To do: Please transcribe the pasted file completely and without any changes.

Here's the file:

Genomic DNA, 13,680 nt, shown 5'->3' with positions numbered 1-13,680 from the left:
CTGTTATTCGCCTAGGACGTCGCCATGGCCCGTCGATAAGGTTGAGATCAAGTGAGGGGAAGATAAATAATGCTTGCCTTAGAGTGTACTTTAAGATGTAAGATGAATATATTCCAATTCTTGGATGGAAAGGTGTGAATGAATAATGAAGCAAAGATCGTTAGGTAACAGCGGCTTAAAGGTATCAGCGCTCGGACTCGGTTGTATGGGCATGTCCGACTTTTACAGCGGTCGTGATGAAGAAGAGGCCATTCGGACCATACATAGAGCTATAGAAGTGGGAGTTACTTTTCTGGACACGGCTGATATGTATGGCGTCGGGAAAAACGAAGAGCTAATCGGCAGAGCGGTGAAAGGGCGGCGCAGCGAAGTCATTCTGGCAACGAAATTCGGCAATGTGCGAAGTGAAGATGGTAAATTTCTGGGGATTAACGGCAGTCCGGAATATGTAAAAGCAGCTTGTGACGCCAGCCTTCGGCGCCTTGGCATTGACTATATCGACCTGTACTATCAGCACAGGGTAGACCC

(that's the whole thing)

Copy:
Genomic DNA, 13,680 nt, shown 5'->3' with positions numbered 1-13,680 from the left:
CTGTTATTCGCCTAGGACGTCGCCATGGCCCGTCGATAAGGTTGAGATCAAGTGAGGGGAAGATAAATAATGCTTGCCTTAGAGTGTACTTTAAGATGTAAGATGAATATATTCCAATTCTTGGATGGAAAGGTGTGAATGAATAATGAAGCAAAGATCGTTAGGTAACAGCGGCTTAAAGGTATCAGCGCTCGGACTCGGTTGTATGGGCATGTCCGACTTTTACAGCGGTCGTGATGAAGAAGAGGCCATTCGGACCATACATAGAGCTATAGAAGTGGGAGTTACTTTTCTGGACACGGCTGATATGTATGGCGTCGGGAAAAACGAAGAGCTAATCGGCAGAGCGGTGAAAGGGCGGCGCAGCGAAGTCATTCTGGCAACGAAATTCGGCAATGTGCGAAGTGAAGATGGTAAATTTCTGGGGATTAACGGCAGTCCGGAATATGTAAAAGCAGCTTGTGACGCCAGCCTTCGGCGCCTTGGCATTGACTATATCGACCTGTACTATCAGCACAGGGTAGACCC